Al Qaeda's "footprint" is expanding in Africa, as shown by the terrorist group's relationship with Somalia's Harakat al-Shabaab al-Mujahedeen, which joined AQ in February 2012.
"News of the new union prompted celebrations in southern and central Somalia, areas long controlled by al-Shabaab," Rohan Gunaratna reports.
Al-Qaeda’s union with al-Shabaab threatens both the Horn of Africa—Somalia, Ethiopia, Sudan, Eritrea and Djibouti—and East Africa, which includes Kenya, Uganda and Tanzania. Although al-Qaeda has suffered massive degradation since Osama bin Laden’s death, its footprint is expanding in Africa. It has already established an ideological and operational presence in three areas on the continent—the Maghreb, the Sahel and West Africa. A large Muslim population, an especially large youth population and porous borders make Africa ripe for ideological extremism and terrorism. Without significant international investment to fight poverty, corruption and poor governance, the influence of al-Qaeda and its associated groups will spread to other parts of Africa in the coming decade.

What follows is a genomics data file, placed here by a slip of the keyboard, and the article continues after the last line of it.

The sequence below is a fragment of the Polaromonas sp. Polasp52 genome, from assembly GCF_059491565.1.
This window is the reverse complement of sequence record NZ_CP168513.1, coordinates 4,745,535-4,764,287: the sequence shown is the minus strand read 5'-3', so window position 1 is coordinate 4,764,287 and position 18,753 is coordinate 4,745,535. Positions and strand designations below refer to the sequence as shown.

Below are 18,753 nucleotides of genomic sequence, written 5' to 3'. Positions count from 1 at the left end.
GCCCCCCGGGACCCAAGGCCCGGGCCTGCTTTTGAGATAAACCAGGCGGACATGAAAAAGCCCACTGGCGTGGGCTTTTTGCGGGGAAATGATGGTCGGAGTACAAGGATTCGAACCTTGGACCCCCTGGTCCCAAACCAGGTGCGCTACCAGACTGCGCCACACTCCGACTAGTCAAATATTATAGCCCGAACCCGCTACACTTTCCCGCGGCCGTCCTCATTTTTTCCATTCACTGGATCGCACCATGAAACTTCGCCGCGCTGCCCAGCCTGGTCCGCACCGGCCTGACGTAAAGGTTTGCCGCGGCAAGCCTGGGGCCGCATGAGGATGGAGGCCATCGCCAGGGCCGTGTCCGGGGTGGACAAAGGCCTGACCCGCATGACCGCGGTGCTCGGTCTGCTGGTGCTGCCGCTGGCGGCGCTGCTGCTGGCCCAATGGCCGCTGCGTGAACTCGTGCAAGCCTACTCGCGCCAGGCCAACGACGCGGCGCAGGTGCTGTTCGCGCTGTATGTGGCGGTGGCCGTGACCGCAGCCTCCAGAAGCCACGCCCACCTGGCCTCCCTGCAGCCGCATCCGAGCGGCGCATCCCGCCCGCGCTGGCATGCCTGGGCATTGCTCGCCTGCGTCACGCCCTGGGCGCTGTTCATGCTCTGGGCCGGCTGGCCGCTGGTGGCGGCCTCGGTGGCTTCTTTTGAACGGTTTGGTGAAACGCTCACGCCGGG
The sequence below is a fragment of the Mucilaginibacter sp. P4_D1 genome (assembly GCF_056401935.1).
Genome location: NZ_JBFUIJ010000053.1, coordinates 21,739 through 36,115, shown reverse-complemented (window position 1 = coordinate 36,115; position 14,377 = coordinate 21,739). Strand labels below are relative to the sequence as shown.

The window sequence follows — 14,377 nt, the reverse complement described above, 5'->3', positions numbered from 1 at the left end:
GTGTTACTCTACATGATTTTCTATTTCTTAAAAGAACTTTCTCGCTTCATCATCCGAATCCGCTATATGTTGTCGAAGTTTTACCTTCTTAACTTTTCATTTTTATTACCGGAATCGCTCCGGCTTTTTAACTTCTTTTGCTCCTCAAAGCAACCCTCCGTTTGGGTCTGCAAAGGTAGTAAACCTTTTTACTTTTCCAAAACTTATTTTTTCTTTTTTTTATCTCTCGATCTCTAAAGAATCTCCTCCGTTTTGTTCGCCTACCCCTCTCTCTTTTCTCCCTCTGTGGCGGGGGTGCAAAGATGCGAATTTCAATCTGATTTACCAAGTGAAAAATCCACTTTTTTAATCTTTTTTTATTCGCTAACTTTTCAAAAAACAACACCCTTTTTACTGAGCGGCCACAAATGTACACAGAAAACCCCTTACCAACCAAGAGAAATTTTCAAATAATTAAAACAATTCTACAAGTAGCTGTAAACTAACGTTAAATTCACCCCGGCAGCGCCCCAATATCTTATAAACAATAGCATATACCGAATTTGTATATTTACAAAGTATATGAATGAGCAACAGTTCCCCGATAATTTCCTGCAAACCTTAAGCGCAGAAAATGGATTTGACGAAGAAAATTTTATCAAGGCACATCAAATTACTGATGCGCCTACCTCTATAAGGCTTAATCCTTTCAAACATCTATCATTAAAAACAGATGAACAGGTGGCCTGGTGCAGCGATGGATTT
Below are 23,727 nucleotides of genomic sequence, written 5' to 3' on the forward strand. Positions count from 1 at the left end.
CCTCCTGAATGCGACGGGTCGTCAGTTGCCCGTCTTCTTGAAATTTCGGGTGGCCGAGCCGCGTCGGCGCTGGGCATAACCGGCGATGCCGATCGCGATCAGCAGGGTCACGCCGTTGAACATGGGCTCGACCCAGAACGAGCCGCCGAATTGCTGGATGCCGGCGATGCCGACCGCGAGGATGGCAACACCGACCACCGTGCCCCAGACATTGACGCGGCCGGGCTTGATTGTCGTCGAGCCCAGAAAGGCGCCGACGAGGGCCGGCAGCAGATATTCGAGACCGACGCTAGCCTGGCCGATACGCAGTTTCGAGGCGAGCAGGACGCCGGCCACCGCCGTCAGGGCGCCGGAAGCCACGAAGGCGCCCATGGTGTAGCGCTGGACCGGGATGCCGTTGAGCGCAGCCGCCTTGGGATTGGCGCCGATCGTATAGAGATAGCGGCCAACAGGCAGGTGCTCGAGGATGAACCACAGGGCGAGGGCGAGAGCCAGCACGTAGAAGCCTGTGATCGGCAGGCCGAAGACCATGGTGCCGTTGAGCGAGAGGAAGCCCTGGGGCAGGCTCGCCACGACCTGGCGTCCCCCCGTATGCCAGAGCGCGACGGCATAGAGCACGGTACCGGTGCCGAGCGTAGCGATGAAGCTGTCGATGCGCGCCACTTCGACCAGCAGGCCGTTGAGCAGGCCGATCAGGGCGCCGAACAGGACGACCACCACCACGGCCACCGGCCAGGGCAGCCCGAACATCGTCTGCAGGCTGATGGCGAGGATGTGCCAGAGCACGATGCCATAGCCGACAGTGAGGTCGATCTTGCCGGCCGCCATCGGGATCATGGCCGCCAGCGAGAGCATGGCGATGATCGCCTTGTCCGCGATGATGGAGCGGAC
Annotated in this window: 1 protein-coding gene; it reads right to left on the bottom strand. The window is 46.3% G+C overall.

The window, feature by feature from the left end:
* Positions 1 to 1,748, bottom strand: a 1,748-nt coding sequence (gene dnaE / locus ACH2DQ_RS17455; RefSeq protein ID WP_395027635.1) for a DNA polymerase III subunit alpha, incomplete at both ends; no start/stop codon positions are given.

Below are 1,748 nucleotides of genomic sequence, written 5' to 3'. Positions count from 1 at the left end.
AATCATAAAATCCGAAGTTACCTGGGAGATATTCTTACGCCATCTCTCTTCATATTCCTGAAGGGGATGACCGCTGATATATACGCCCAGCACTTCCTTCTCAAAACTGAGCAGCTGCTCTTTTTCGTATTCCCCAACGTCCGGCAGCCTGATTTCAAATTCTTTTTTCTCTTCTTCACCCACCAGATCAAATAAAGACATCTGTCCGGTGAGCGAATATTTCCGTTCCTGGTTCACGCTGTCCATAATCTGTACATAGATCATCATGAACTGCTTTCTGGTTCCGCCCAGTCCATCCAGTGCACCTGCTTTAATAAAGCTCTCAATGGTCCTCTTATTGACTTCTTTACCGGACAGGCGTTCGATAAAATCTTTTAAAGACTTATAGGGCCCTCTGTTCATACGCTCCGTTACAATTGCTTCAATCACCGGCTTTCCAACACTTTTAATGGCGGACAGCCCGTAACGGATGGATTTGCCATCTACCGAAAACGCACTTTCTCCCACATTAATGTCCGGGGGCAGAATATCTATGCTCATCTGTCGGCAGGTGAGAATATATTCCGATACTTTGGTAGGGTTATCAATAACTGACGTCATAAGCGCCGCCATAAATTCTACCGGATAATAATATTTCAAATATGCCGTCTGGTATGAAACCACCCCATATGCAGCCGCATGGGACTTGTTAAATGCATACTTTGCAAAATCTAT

Click here to read Gunaratna's article.
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